Johan Åhlén

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SQL Server Trace Flags - why and how to use them

Trace flags are very powerful settings that allow you to customize SQL Server behaviour. Most of the trace flags are undocumented in Books Online and there does not exist any official list of them. Some have been mentioned in Knowledge Base articles and presentation from Microsoft employees making them somewhat official, but you use them at your own risk. So why would anyone use them? Because they give you some unique possibilities to do performance tuning, diagnostics and understanding how SQL Server works.

In an earlier blog post I described trace flag 3604, which enables you to explore SQL Server under the hood by providing you with a detailed dump of data pages so that you can see exactly how data is stored. You get a hex dump including an interpretation of the data.

How do you use a trace flag? There are several ways:

  • You can use the DBCC TRACEON command to enable a trace flag at session level or sever level
  • You can set the startup parameters for SQL Server through the xxx utility
  • If you start SQL Server from the command prompt (instead of as a service) you can add them as parameters


The DBCC TRACEON command is documented in Books Online. To enable a trace flag at session level (for instance traceflag 2528) you type:


If you instead want to enable a trace flag at server level you add a -1 as a parameter. For example if you wish to enable trace flag 2528 at server level you type:

DBCC TRACEON (2528, -1)

Using startup parameters 

Some trace flags work only at session level, some only at server level and some work at either level. Some must be set as startup parameters to SQL Server. That can be done using the SQL Server Configuration Manager. Double-click on the SQL Server service (or right-click and choose Properties).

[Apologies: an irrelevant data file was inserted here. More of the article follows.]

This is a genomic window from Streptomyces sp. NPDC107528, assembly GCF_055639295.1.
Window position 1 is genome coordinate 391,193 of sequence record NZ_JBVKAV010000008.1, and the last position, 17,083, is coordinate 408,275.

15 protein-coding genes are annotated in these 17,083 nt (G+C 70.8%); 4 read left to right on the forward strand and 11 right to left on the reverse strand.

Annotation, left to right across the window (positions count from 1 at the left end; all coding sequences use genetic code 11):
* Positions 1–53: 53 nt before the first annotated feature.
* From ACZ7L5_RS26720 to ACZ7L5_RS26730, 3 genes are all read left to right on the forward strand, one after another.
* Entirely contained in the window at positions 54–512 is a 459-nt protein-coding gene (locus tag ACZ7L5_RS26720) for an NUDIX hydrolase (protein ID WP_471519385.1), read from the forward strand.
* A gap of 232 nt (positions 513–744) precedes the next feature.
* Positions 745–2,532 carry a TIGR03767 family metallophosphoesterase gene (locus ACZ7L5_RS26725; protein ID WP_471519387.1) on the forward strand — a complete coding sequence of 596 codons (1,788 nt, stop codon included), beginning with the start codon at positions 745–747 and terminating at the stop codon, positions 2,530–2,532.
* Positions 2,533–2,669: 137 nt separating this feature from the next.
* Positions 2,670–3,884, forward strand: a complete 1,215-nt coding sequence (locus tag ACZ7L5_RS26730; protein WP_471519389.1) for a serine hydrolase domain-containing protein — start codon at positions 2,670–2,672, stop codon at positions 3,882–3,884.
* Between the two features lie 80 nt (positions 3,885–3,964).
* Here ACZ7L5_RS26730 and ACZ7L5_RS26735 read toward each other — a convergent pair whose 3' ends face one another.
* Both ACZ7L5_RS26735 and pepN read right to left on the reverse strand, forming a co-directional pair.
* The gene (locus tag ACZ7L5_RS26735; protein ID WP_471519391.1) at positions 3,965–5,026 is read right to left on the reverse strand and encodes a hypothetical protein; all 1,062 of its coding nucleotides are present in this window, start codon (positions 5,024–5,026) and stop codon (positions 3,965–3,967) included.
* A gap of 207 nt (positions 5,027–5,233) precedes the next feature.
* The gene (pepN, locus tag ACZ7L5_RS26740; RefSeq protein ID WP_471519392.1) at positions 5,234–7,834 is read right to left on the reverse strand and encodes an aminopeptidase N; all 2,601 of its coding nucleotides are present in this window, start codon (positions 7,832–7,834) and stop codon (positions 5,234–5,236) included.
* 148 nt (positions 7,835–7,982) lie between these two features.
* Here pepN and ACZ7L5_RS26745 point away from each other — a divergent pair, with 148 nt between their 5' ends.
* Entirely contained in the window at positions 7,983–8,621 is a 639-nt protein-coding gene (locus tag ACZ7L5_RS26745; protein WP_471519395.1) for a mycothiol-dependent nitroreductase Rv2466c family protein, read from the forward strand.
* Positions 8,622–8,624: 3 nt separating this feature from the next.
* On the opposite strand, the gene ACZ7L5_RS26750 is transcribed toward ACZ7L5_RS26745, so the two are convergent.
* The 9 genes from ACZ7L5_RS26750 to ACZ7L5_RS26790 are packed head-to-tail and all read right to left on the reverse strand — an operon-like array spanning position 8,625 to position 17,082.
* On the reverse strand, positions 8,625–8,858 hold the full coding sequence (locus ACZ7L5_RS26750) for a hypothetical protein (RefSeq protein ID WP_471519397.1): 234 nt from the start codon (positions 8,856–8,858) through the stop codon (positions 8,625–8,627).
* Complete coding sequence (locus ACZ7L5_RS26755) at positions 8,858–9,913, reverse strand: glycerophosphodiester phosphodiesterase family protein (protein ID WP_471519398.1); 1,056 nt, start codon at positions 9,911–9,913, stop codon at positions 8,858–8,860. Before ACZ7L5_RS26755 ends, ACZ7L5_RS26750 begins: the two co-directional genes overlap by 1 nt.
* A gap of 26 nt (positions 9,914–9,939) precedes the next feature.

Switch to the Advanced tab and scroll down to Startup Parameters.

If you for example want to enable trace flags 2528 and 3205 you add the following to Startup Parameters:


Be careful to use an uppercase T. Using lowercase t enables other trace flags which are intended for Microsoft internal use only.

Restart SQL Server for the changes to take effect.

Also other Startup Parameters can be mentioned, such as -x which disables monitoring and performance data collection and can be used for extreme performance tuning. Another option is -E which is useful for data warehouses (where you have mostly sequential I/O access) because it makes SQL Server allocate 64 extents per data file instead of 1 extent before moving to the next file. The -E option is available on 64-bit only.

Starting SQL Server from the command prompt

SQL Server can be started manually from the command prompt. The default location of the exe-file is 'C:\Program Files\Microsoft SQL Server\MSSQL10_50.MSSQLSERVER\MSSQL\Binn'. If you change to that directory you can start SQL Server by typing


If you have a named instance you should type

sqlservr.exe -sInstancename

If you want to enable any trace flags, such as 2528 you type

sqlservr.exe -T2528

Checking the status of trace flags

You can check the status of your trace flags by using the following command:


The output is a table that tells you if a trace flags is enabled on session and/or global level.

Where to find out about trace flags

I've gathered some sources for trace flags. However as I said earlier there is no complete list anywhere, so finding out about trace flags is a bit like being an archeologist.

Microsoft's Knowledge Base articles are generally a good source of information about trace flags. So which trace flag is my favorite? It certainly is trace flag 3604 which is very useful if you want to learn about SQL Server in depth.



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